Current Caller ID takes that same information — like the caller’s latest tweets or their location’s current weather — and flashes it on the screen when you receive a call. The app also creates infographics showing how you communicate with each contact and what’s the best method and time to reach them — or avoid them.

The two apps received good reviews from users, from the folks at Netted, and from the press.

Call me old-fashioned, but when I put someone in my address book I want to call them, text them or email them. For good friends and family I may have a photo connected to the contact. My address book contains a lot of business contacts – some of them are not even real names, but a blog name with an email address, and definitely no phone number or photo.

Okay, fine. If I don’t want all that extra information on everyone in my address book, I don’t have to download the app. Easy peasy.

Except what about the other people who are using the app and seeing all that information about YOU in their address book?

I’m wondering what your thoughts are about these two apps. Have you used them? Are you excited to give them a try? Do they seem invasive or do they seem harmless? Are they too much information or just what you want to know? What do you think?

[Note: Cross-posted at BlogHer in a somewhat different form.]

Making a App: One Game Maker’s Success Story

Naomi Kobuko was an experienced business woman. She and her husband were running a game development company called LavaMind. He did the games, she took care of the business side. That is, until she decided she wanted to make a game, too. She knew nothing about how to do it. This is the story of how she learned.

naomi kobuko
Image courtesy Naomi Kobuko

Naomi explains how she got started learning what she needed to know:

“I didn’t even know how APIs really worked,” said Naomi. “I used to blank out when anyone talked tech to me. I’d worked in the game business, but I was never one to code.”

“The thing that helped me the most was the community. I stumbled upon the computer language Lua and joined the Corona Labs community. As soon as I plugged into the forums, I felt connected, and I began to suck up knowledge. Whenever I got stuck, someone always posted something that helped me get over the hurdles.”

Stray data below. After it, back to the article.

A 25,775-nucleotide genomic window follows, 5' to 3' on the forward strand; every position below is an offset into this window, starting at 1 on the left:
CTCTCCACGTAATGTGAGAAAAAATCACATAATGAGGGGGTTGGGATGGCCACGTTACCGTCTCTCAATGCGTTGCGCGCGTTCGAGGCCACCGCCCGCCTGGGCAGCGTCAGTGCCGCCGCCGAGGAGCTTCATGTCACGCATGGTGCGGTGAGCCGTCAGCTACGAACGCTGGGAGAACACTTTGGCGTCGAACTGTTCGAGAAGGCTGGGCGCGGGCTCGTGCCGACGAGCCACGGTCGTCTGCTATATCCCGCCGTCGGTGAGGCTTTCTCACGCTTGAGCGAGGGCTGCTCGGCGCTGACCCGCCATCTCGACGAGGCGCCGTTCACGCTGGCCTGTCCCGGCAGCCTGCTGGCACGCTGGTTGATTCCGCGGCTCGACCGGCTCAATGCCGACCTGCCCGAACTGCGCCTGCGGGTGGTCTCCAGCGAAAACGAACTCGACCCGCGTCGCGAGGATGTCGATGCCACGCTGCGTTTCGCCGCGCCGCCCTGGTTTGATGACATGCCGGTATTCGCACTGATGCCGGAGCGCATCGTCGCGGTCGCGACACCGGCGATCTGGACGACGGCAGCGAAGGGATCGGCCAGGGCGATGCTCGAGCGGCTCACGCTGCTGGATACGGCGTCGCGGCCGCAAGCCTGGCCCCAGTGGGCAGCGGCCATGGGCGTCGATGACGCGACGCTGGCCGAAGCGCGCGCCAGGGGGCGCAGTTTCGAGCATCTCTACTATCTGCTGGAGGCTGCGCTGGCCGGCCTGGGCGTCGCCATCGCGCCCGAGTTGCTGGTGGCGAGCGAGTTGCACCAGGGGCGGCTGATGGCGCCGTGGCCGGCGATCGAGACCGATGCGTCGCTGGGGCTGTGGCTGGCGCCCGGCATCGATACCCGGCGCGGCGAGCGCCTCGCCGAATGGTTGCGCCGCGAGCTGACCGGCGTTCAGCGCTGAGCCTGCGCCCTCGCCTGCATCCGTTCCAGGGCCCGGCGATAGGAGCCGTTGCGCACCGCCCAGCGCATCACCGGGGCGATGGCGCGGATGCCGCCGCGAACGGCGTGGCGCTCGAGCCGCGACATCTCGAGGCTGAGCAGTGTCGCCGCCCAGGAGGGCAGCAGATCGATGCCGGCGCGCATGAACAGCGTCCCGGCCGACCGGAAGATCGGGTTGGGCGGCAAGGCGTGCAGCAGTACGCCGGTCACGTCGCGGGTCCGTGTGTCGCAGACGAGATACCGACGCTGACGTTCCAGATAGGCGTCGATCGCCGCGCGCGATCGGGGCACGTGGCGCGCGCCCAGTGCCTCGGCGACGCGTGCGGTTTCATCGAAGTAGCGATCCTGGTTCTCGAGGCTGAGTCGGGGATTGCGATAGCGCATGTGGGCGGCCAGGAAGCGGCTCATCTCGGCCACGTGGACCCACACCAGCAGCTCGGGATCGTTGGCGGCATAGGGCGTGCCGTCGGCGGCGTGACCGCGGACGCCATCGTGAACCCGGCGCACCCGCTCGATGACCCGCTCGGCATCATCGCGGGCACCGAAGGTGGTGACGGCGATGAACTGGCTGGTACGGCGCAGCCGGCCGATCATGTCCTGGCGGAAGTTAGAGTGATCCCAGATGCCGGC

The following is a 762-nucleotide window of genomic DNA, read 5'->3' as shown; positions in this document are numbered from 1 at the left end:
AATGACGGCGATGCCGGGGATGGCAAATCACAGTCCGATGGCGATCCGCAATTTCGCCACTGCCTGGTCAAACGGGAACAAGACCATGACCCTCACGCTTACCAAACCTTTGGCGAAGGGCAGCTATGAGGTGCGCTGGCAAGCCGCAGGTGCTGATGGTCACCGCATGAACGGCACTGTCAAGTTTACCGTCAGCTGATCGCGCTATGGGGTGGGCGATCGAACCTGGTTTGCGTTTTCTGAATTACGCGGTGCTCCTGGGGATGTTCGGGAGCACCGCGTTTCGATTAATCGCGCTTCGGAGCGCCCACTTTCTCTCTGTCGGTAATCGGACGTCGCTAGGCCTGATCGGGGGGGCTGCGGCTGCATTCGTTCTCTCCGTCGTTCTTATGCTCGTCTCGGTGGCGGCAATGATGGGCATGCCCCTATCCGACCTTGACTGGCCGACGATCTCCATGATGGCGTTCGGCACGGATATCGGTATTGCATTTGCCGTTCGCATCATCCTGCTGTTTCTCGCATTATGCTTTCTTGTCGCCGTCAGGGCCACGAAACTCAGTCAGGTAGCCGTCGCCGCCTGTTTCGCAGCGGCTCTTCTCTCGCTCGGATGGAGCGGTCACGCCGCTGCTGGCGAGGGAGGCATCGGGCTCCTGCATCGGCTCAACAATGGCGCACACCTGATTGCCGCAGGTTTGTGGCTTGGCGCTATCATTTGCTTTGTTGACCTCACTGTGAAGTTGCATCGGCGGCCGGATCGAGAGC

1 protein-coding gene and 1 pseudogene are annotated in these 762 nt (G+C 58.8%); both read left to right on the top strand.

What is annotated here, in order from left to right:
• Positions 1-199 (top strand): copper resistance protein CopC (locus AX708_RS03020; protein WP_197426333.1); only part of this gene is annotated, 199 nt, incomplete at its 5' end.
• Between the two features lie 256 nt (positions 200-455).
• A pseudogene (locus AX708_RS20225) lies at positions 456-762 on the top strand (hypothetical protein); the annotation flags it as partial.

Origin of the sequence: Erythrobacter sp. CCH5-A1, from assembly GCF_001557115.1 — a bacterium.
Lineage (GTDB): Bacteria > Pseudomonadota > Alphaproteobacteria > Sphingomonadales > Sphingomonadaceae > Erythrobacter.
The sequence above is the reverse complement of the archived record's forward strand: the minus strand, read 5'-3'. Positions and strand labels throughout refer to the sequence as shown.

About a year later, Naomi completed her first game and is now the one helping newbie coders. Her game is called Beetle Bounce.

Image courtesy of LavaMind.

More than just a finished game that works on iOS and Android, it was a Top Game Pick on Nook and she was getting offers of marketing money backing.

I was fascinated by Naomi’s story of how she learned with the help of a supportive community and wanted to know more about her background. She answered a few questions for me.

Q: Can you explain your background?

A: I’ve actually had a varied career. I grew up in a small farming village in Japan. My father was a Christian pastor, which is quite unusual in Northern Japan.

I went to college in Tokyo at ICU (International Christian University). When I graduated, I worked as a financial analyst for
Morgan Stanley. Then I moved to the United States to be with my husband, and I worked in real estate.

Real estate wasn’t my thing, so I began translating for TV and film productions, and I wound up coordinating international film productions. That was a blast. I also worked translating manga (Japanese comic books) into English. I’ve translated some volumes from popular series, including “Naruto” and the “The Ring”.

Around the same time, I partnered with my husband to form LavaMind. My husband did all the coding on our first games, while I did the graphics, sound and helped manage the business. Our first game was Gazillionaire, and it was successful. So we did two more business simulation games: one called Zapitalism, and another called Profitania. These are very popular for teaching kids and adults entrepreneurship and money management. After this I worked for several startups doing business and finance.

After this, I wanted to work from home again, but I couldn’t justify hiring an engineer. It’s so expensive in San Francisco and games are risky business, so I began to teach myself to code. After a year of hard work, I’d completed Beetle Bounce.

Q: What age group is Beetle Bounce for and what’s it about?

A: I designed a game that I wanted to play myself, so I’d say it’s primarily for women (and men) who like casual games, like Peggle, Zuma, and Tetris. That said, it seems to appeal to everyone. It’s easy to play and action-packed, so even kids get into it. Girls love it!

Q: It sounds like you did this single-handedly with just help from the online forums at Corona Labs. That’s amazing to me. Are you planning to do your second game the same way?

A: Yes, I did it all myself. I like the freedom of working for myself and not being reliant on anyone else. It’s completely liberating. I had so many jobs where I had to be in an office and rush around to meetings, which is difficult when you have two boys. I really enjoy working for myself at my own pace. I also love the freedom to create whatever I feel like making. I plan to continue creating new, original games as long as my brain is still sharp!